Tuesday, July 31, 2012

The Time for Justice: A Book Review

Hello there my longtime readers and my (as of this writing) 52 followers! Today I am inaugurating a new feature for this blog, book reviews. It seems my name and website have gotten into the hands of numerous esteemed publicists and they are clamoring for me to say a few things about the books by the authors they represent. Since I have nothing much else to do these days except wait for literary stardom and attendant publicists of my own, I have decided to give this new project a go.

The Time forJustice: How the excesses of time have broken our civil justice system, (Onward Publishing, 185 pages) is a new non-fiction book by acclaimed lawyer Anthony V. Curto, written with the assistance of Ronald E. Roel. Mr. Curto has worked for several decades representing clients as diverse as Ted Turner, Linda Lovelace, and Alexander Solzhenitsyn and has an insider’s view of the problems that have plagued our civil justice system for several decades.  Curto reduces these issues to one chief obstacle: time. Specifically, the way time is used to prevent settlements from being reached and enforced in a manner that helps those who need them.

While the shortcomings of our criminal system often receive more attention in the press, Curto reveals how the bureaucratic and administrative burdens placed on the civil courts have led to justice being denied to those who turn to the courts for help. These encumbrances allow numerous delaying tactics to bankrupt plaintiffs with attorneys’ fees or prevent judgments from being collected. Through the examples of numerous court cases, Curto shows how these methods work in practice. They include creating jurisdictional disputes, arguing over how to fill out paperwork, failing to show up in court, filing appeal after appeal, and pushing back trial dates as far as possible.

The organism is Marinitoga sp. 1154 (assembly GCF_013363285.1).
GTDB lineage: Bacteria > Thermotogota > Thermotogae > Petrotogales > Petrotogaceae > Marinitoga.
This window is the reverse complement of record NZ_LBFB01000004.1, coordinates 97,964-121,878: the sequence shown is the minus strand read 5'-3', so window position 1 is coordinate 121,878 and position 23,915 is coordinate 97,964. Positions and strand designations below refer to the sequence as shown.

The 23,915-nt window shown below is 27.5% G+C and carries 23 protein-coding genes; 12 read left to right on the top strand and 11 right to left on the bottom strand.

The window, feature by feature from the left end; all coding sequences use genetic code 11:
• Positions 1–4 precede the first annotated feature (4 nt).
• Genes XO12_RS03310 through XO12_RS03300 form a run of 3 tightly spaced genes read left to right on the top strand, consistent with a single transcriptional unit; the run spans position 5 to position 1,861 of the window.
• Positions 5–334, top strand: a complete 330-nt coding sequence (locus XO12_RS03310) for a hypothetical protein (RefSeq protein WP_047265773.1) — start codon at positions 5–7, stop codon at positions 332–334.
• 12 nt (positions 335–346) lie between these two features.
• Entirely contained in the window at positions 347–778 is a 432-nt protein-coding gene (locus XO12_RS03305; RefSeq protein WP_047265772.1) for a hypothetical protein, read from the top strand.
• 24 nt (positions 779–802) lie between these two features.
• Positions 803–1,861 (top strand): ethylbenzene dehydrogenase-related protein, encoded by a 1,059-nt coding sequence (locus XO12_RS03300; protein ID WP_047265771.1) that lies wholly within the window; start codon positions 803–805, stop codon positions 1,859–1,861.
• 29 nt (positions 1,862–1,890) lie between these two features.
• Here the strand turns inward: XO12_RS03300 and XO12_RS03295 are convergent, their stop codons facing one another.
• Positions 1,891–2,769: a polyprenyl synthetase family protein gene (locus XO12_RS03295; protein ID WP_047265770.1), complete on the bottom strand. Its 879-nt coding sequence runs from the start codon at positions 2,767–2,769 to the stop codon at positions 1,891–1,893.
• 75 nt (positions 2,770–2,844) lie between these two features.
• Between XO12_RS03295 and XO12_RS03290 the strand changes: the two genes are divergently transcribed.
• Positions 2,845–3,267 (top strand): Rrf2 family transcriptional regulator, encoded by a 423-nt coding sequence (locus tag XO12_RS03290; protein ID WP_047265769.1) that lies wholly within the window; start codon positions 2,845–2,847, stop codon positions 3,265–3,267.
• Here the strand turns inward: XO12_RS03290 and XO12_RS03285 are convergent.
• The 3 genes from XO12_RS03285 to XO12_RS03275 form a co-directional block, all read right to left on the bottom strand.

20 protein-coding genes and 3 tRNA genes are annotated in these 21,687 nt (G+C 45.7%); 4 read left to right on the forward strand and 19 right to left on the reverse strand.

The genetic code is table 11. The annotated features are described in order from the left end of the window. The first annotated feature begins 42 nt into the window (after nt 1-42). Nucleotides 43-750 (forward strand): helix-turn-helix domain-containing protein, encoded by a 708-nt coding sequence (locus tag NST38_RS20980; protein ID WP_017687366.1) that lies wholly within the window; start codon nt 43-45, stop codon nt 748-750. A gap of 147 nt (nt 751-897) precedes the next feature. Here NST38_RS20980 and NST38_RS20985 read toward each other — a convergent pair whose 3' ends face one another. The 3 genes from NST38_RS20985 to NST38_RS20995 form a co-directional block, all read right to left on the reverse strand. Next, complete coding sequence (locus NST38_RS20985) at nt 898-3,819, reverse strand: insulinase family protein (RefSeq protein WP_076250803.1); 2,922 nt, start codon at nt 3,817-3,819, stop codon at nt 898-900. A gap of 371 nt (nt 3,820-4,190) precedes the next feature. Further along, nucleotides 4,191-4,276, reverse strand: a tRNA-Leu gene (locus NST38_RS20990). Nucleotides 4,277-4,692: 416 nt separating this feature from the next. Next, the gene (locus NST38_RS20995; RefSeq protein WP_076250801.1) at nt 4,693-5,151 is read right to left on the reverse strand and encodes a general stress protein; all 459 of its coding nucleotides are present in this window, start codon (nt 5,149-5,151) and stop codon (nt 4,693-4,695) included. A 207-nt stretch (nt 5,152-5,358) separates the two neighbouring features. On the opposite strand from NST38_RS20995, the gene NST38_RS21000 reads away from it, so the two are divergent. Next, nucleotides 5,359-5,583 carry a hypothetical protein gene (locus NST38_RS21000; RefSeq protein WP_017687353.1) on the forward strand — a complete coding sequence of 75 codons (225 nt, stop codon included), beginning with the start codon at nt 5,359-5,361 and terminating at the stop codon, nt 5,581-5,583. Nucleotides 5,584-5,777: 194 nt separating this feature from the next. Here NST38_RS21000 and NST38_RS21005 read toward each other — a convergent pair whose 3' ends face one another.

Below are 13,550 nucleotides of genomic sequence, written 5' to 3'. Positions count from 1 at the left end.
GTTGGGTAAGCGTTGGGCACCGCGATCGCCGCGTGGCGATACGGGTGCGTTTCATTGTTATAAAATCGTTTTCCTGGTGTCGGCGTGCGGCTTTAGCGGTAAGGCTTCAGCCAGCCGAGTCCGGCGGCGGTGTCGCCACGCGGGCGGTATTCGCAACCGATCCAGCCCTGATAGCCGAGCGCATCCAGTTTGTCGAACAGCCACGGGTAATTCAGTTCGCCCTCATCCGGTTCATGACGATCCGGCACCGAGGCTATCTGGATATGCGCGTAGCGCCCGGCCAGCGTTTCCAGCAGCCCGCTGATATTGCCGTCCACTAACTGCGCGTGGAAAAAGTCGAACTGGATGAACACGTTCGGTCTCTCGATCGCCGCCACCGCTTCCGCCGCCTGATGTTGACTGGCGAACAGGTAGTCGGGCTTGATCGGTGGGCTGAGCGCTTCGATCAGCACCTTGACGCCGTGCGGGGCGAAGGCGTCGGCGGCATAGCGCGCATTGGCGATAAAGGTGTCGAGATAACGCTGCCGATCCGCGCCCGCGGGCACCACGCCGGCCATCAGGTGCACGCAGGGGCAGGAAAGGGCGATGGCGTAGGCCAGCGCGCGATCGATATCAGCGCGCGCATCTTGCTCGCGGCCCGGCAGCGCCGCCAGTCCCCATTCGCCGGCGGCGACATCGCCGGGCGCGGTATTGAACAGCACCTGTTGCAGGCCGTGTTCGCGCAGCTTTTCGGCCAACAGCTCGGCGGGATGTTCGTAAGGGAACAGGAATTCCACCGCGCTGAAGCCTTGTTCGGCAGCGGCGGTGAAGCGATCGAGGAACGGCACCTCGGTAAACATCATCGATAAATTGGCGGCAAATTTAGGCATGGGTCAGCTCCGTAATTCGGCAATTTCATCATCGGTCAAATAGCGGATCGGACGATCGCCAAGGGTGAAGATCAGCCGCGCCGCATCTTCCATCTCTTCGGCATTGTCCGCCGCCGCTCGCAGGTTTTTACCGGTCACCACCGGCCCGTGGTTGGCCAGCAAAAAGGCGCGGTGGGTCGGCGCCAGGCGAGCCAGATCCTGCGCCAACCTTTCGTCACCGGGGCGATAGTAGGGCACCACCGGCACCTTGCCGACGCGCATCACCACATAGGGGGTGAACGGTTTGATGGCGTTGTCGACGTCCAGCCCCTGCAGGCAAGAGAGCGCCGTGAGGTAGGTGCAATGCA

Curto spends most of the book focused on one particular example which did not involve him personally, but fascinated him nonetheless as it unfolded: the case between Congressman Adam Clayton Powell, Jr. and his constituent Esther James. Their dispute began in 1960, during a television interview when Powell named James as a “bag woman” working for Harlem gangsters. James sued the Congressman to receive compensation for defamation of character and an apology. Through skillful manipulation of the judicial system, which included making use of his privileges as a Congressman, his residency in Puerto Rico, and the complicated ownership of his property, Powell managed to prevent the bulk of the settlement against him from being paid out. He also ended up avoiding punishment for contempt of court.

While Curto acknowledges that the Powell case had many extenuating circumstances involved (namely the benefits of his elected office) he nonetheless feels it showcases how the legal system can become tied up by a single case. At the end of the book, he notes that by 1969 more than 80 judges across 10 different courts had been involved in the proceedings, along with 59 jurors. The official paperwork for the case ended up forming a stack nearly 20 feet high.